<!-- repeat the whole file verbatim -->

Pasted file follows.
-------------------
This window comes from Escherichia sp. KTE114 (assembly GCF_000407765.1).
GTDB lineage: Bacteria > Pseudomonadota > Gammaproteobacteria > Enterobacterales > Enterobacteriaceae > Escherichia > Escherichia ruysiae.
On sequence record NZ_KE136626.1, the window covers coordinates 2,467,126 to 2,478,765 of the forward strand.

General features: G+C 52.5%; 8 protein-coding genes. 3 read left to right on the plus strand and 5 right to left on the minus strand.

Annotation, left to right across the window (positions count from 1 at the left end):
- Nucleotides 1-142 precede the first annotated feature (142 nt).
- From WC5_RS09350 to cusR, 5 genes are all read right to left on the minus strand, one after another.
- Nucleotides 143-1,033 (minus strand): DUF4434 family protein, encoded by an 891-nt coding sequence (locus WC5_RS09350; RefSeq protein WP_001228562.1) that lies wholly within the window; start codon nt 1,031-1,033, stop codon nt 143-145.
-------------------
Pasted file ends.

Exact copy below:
This window comes from Escherichia sp. KTE114 (assembly GCF_000407765.1).
GTDB lineage: Bacteria > Pseudomonadota > Gammaproteobacteria > Enterobacterales > Enterobacteriaceae > Escherichia > Escherichia ruysiae.
On sequence record NZ_KE136626.1, the window covers coordinates 2,467,126 to 2,478,765 of the forward strand.

General features: G+C 52.5%; 8 protein-coding genes. 3 read left to right on the plus strand and 5 right to left on the minus strand.

Annotation, left to right across the window (positions count from 1 at the left end):
- Nucleotides 1-142 precede the first annotated feature (142 nt).
- From WC5_RS09350 to cusR, 5 genes are all read right to left on the minus strand, one after another.
- Nucleotides 143-1,033 (minus strand): DUF4434 family protein, encoded by an 891-nt coding sequence (locus WC5_RS09350; RefSeq protein WP_001228562.1) that lies wholly within the window; start codon nt 1,031-1,033, stop codon nt 143-145.